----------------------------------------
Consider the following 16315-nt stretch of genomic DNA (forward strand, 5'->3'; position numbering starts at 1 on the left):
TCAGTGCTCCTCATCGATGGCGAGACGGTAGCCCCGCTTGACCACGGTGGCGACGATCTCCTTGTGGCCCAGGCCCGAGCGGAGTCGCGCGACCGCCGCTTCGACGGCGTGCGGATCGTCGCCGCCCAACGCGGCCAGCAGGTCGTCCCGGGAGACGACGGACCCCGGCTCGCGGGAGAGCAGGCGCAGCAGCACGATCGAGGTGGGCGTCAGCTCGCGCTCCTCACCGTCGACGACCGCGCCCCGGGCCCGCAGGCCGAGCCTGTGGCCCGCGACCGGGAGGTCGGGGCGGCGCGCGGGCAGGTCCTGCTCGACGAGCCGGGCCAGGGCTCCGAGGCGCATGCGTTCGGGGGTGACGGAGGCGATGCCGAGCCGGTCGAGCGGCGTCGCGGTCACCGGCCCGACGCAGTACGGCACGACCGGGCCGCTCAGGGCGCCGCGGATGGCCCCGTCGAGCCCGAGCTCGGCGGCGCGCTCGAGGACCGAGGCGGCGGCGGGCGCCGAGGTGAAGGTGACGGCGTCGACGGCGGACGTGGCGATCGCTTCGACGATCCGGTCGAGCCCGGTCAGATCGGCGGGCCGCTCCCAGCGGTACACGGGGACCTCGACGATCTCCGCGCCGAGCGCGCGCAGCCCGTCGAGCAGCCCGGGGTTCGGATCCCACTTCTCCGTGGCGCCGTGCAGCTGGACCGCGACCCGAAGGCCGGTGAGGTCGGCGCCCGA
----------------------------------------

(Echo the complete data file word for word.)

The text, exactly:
Consider the following 16315-nt stretch of genomic DNA (forward strand, 5'->3'; position numbering starts at 1 on the left):
TCAGTGCTCCTCATCGATGGCGAGACGGTAGCCCCGCTTGACCACGGTGGCGACGATCTCCTTGTGGCCCAGGCCCGAGCGGAGTCGCGCGACCGCCGCTTCGACGGCGTGCGGATCGTCGCCGCCCAACGCGGCCAGCAGGTCGTCCCGGGAGACGACGGACCCCGGCTCGCGGGAGAGCAGGCGCAGCAGCACGATCGAGGTGGGCGTCAGCTCGCGCTCCTCACCGTCGACGACCGCGCCCCGGGCCCGCAGGCCGAGCCTGTGGCCCGCGACCGGGAGGTCGGGGCGGCGCGCGGGCAGGTCCTGCTCGACGAGCCGGGCCAGGGCTCCGAGGCGCATGCGTTCGGGGGTGACGGAGGCGATGCCGAGCCGGTCGAGCGGCGTCGCGGTCACCGGCCCGACGCAGTACGGCACGACCGGGCCGCTCAGGGCGCCGCGGATGGCCCCGTCGAGCCCGAGCTCGGCGGCGCGCTCGAGGACCGAGGCGGCGGCGGGCGCCGAGGTGAAGGTGACGGCGTCGACGGCGGACGTGGCGATCGCTTCGACGATCCGGTCGAGCCCGGTCAGATCGGCGGGCCGCTCCCAGCGGTACACGGGGACCTCGACGATCTCCGCGCCGAGCGCGCGCAGCCCGTCGAGCAGCCCGGGGTTCGGATCCCACTTCTCCGTGGCGCCGTGCAGCTGGACCGCGACCCGAAGGCCGGTGAGGTCGGCGCCCGA